SCORPIONS ON THE COFFEE TABLE
By Roy Dorman
They’re going to come by a special
commercial delivery and will be in a vented cardboard box. You
won’t have to do anything except keep them warm and dry until I can
pick them up. I should be there Saturday night or Sunday morning
at the latest. Thanks, Allan, I appreciate it.
Those words were the final paragraph of an
incredibly long e-mail from Max Sherwood, an old college friend of
Allan Robertson’s from way back. The e-mail had been practically
a doctorate thesis on scorpions. Allan hadn’t seen Max for at
least three years and was totally caught off guard by his odd request.
Early scorpions, Pulmonoscorpius, for
example, first made the scene during the Carboniferous period, about
330 to 340 million years ago,” Max had written. “Sometime during
that span, they had gone from aquatic water breathers with gills, to
air breathers with lungs, as they evolved into land dwellers.
Some of the fossils found in Scotland have them being up to 28 inches
long. That’s compared to the ones I’m sending to you to hold for
me, Emperor Scorpions from West Africa, some of the largest in the
world, that are about 7-8 inches long….
Max was definitely into scorpions.
He and Allan had been roommates at Iowa State back in the sixties,
first in the dorms, then in off-campus apartments. They had
shared clothes, food, beer, wine, women; they’d shared
everything. Since Max was a Biology major and Allan was in
English and Social Studies, they had gone their separate ways after
graduating. Every five years or so, when one of them was on the
other’s turf for some reason, they’d meet up for dinner and drinks.
Max and Allan had had a falling out the
last time Max had been in town due to Allan being a little over amorous
with a woman Max was seeing. Max had brought her with him on this
visit and the three of them had had too much to drink at dinner.
There had been some yelling, and then some shoving, and Max’s friend
had left furious with the both of them. Max was gone in the
morning without calling Allan to say good-bye. Thinking about it
now and feeling a little guilty, Allan realized that the same scenario
had played itself out a number of times when they had been in
college. He tried to remember if he had always been the one at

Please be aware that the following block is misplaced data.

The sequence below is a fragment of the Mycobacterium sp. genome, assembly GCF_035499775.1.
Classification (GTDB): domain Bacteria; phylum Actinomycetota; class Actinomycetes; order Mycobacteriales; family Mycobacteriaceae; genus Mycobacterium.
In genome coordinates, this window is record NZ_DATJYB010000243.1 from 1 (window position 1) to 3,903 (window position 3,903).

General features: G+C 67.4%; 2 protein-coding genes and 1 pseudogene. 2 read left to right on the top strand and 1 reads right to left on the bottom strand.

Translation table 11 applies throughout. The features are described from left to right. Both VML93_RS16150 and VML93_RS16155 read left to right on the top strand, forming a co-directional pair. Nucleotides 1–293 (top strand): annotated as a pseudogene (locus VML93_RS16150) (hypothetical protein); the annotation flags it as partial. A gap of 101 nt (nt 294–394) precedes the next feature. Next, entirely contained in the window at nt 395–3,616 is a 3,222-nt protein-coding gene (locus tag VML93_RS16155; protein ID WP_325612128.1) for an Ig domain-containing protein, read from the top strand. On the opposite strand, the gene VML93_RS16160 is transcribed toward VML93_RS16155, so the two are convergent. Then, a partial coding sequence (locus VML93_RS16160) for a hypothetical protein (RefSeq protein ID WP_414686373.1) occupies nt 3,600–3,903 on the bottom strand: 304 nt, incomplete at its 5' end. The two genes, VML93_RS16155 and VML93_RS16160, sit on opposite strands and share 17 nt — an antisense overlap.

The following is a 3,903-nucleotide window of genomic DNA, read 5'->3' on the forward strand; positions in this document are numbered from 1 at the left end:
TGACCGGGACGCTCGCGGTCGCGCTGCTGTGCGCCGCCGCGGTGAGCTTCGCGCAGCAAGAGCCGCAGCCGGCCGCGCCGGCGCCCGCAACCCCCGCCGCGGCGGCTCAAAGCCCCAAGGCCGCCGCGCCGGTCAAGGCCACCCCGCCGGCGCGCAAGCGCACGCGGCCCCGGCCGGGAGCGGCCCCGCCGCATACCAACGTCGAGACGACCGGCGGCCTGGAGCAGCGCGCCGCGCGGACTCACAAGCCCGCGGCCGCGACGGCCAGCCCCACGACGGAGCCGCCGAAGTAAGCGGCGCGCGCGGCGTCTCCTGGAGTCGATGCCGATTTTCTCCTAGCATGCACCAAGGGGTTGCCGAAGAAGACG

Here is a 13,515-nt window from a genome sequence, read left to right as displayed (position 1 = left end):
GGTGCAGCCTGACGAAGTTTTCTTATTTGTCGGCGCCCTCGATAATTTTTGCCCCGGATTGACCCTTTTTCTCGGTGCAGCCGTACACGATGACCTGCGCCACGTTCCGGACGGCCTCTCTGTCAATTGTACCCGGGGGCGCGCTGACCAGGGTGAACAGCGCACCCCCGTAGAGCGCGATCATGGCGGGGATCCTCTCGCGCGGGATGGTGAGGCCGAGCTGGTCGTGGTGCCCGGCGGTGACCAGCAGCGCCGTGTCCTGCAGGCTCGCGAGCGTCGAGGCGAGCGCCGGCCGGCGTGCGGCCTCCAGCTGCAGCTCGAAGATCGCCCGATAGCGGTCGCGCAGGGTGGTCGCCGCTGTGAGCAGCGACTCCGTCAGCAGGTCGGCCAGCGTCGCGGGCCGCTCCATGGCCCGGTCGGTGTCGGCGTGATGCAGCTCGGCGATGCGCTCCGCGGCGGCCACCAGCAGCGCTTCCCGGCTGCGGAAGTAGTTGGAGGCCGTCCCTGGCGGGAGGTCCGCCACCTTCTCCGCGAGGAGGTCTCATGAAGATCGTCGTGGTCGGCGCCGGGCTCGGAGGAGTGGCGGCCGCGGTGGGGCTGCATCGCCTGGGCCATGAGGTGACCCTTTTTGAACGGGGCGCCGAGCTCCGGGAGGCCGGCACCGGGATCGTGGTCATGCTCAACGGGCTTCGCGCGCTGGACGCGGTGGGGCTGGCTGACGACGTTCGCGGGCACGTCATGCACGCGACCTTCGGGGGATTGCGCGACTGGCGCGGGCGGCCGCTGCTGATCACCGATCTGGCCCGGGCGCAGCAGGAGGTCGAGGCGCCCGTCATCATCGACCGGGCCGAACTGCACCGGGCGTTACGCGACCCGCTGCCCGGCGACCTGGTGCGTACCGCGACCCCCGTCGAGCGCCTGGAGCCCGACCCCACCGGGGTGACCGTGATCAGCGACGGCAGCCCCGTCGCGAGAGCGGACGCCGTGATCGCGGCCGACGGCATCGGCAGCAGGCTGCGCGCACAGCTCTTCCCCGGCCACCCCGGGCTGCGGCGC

fault. He kind of thought that he had been.
The box arrived on the following Saturday
morning about 10:00. The sturdy brown cardboard box was about two
feet by two feet and about six inches deep. Air-holes were on all
four sides and also on the top. On each end was a metal clasp that
attached to a metal counterpart to keep the lid in place.
Additional security was some plain barn twine tied around the box a
couple of times and knotted tightly.
Allan knew little about scorpions except
that they were highly poisonous. He set the box on a coffee table
in the living room where it would remain undisturbed.
At about 11:00 that night, Allan decided
to go to bed. He figured Max wasn’t going to be here to pick up
his monsters until the following morning. Checking his e-mail one
more time before he went to bed, he saw that there was a message from
Allan, I shouldn’t have to tell you this,
but DO NOT OPEN THE BOX before I get there. Scorpions are VERY
DANGEROUS and their venomous stings can be FATAL. Obviously, I won’t be
making it in tonight, but will see you in the morning. Max
After being in bed for only a few minutes,
Allan heard a scratching noise coming from the living room. “What
can that be?’ he wondered to himself. He got up and turned on the
light in the living room. The scratching stopped
immediately. It was coming from the box.
Turning off the light, he went back and
got into bed. “Could they get out? Is that what that
scratching noise is? Are they trying to escape?”
The scratching noise started again and Max
felt himself feeling imaginary itches. He looked into the dark
corners of his room and convinced himself there was movement on the
“What if they’re not the African scorpions
Max described in the e-mail. What if he somehow got a hold of one
of those Pulmono-whatever scorpions; the really big ones, and he plans
to kill me with it.” Snapping the bedroom light back on, he told
himself to get a grip. Scary things are always out of proportion
at night. Sometimes guilt, too.
Allan really, really wanted to take a peek
at what was in the box. He decided to set the box outside on the
porch for the rest of the night so that he wouldn’t be tempted.
He went to pick up the box and noticed that the twine that had been
wrapped around the box had been cut. It hung loosely on the
box. It had been cut, or chewed, or whatever, where it had been
tied across one of the air vents.
“Don’t open the box, don’t open the box,”
Allan mumbled to himself as he started to loosen the clasps on the ends
of the box.
Max had known that Allan would probably
open the box; that’s the kind of person he was. When the police
called him two days after he had reported finding Allan dead in his
living room, they told him that Allan’s e-mail history confirmed what
he had told them.
Max hadn’t handled his girlfriend’s
leaving him very well at all. He had brooded on it and obsessed
over the way Allan had treated him over the years until something
inside him had snapped. Studying insects in Africa while on
sabbatical this summer, he had developed a plan for revenge that only a
really disturbed person could come with.
© 2015 Roy Dorman
Bio: Roy Dorman is
retired from the University of Wisconsin-Madison Benefits Office and
has been a voracious reader for over 60 years. In retirement, he is now
also a voracious writer and he has had poetry and flash fiction
published recently in a number of online literary sites.
E-mail: Roy Dorman
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